Even so, I have come to value the time of testimony in our church. It is a practice that existed before I arrived and I had not come across it in any other church. In the last four years, though we provide room for two opportunities for congregational participation in testimony and open prayer every week, I can think of only two or three times I have badly cringed.

Against the removal of these things due to cringe-factor, I would simply appeal to the sovereignty of God and the teaching programmes of the church. God is far bigger than the occasional bit of nonsense. If he can use such crude tools as Baal-worshippers in Judges and a Donkey in Numbers, surely he is capable of handling a periodic bit of foolishness every now and then. What is more, if you have any confidence in the teaching programmes of your church, you must surely hope that the congregation would be sensible enough to filter the odd deviation from the pews.

In favour of the practice, I want to suggest the following. First, times of congregational participation encourage our members to be more than mere consumers. The congregation are more than just an audience receiving from whoever is up front, participation makes clear they are actively involved in an act of worship.

Second, a time of testimony encourages the congregation to be thinking about how God is working in their lives. All too often, 6-days a week are divorced entirely from a one-hour ‘show’ on Sunday. Being asked to consider how the Lord has been working in our lives over the last week forces us to think about how God has been active in our lives outside of our Sunday gathering.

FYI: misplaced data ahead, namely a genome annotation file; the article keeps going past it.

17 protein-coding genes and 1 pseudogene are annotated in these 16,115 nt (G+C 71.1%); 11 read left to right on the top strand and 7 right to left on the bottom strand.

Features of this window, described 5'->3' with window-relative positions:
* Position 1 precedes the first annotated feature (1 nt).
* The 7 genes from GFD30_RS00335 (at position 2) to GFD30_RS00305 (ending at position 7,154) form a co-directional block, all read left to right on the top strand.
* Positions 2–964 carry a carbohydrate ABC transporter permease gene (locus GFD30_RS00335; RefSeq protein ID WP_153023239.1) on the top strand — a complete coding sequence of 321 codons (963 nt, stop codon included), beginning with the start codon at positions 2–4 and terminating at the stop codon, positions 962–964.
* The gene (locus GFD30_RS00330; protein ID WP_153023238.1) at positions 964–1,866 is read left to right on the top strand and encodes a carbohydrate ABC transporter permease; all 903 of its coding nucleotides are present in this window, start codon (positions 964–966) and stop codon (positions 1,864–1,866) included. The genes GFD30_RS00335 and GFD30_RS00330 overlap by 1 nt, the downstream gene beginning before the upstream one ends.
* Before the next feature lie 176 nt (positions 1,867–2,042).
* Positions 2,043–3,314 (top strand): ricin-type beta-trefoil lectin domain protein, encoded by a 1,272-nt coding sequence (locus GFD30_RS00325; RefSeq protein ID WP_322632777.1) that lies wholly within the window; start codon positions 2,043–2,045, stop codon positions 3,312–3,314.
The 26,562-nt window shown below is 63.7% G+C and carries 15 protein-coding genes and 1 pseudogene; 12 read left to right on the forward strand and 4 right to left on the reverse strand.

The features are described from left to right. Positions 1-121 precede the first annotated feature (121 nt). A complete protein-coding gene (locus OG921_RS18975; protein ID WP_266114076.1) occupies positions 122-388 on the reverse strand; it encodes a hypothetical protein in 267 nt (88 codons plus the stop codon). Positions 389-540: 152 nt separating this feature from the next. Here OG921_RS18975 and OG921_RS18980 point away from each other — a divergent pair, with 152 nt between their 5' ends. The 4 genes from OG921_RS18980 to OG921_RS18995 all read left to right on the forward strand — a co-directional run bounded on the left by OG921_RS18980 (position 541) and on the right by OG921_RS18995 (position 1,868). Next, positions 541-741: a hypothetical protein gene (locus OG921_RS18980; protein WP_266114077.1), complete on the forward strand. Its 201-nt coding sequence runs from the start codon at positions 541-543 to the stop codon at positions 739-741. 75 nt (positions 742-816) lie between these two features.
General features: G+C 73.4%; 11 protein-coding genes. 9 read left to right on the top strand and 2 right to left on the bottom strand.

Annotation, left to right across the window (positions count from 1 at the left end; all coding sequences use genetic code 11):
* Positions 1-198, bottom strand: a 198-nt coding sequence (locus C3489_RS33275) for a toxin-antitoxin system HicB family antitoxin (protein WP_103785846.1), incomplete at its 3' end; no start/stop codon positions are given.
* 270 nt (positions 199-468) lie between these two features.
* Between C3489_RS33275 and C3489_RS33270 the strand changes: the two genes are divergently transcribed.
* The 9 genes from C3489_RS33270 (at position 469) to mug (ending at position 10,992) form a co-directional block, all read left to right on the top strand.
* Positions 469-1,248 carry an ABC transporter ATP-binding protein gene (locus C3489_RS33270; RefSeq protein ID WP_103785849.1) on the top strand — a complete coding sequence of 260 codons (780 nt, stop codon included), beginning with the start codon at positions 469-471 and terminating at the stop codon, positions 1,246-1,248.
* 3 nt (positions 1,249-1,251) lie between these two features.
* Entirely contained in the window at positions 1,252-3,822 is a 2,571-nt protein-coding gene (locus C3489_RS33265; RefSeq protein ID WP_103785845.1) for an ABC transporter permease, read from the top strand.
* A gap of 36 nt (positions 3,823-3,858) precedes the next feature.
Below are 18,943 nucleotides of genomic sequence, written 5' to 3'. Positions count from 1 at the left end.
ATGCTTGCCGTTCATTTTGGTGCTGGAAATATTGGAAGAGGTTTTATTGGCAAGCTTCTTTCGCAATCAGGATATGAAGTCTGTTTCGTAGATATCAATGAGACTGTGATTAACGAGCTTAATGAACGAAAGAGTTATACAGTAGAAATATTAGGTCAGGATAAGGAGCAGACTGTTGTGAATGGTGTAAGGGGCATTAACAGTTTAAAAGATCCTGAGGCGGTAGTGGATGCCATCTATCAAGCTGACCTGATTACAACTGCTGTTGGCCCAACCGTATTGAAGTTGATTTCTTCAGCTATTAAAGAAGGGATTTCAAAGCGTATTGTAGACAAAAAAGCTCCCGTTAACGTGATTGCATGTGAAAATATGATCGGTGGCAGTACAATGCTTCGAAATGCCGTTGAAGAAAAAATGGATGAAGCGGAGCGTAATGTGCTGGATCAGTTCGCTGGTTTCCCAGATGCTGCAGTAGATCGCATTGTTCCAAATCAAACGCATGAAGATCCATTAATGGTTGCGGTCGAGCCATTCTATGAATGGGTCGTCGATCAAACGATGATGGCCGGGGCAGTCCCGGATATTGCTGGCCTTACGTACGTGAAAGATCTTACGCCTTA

Third, being involved in open prayer involves the entire congregation in the mission of the church. By asking others to pray for the work of the church within a formal meeting, we are encouraging them – including those who are physically unable – to actively participate in the mission given to us by the Lord. We may not all be able to stand in an open air for an hour but we can all pray. When we hear others praying – rather than just those we pay to do it for us – it encourages us and we become genuine partners in the work.

Fourth, hearing the congregation speak to the Lord’s work in their lives and praying for the work of the church makes clear that our faith is a living one. The members and the unbelievers in the congregation are shown that the pronouncements made on a Sunday affect the lives of those making them throughout the week. Those same people can see how the things taught on a Sunday alter the way we live our lives throughout the week. Our faith is seen as more than a mere Sunday affectation and is clearly shown to affect our lives in real ways.

For those reasons, I’d encourage you to endure the occasional misstep and include time for people to share about how the Lord has been at work in their life. Let your people openly pray in the service. Show people that the entire church, not just the ‘professional’ bloke at the front, have been changed by the Lord and that this affects their everyday life. And if you do get the odd off-beam moment, consider it an opportunity to show that you haven’t scripted anything. Let your people express themselves and their love for the Lord, however imperfectly, and trust both your teaching programme and the fact that God is bigger than the periodic sub-optimal theologically inept comment.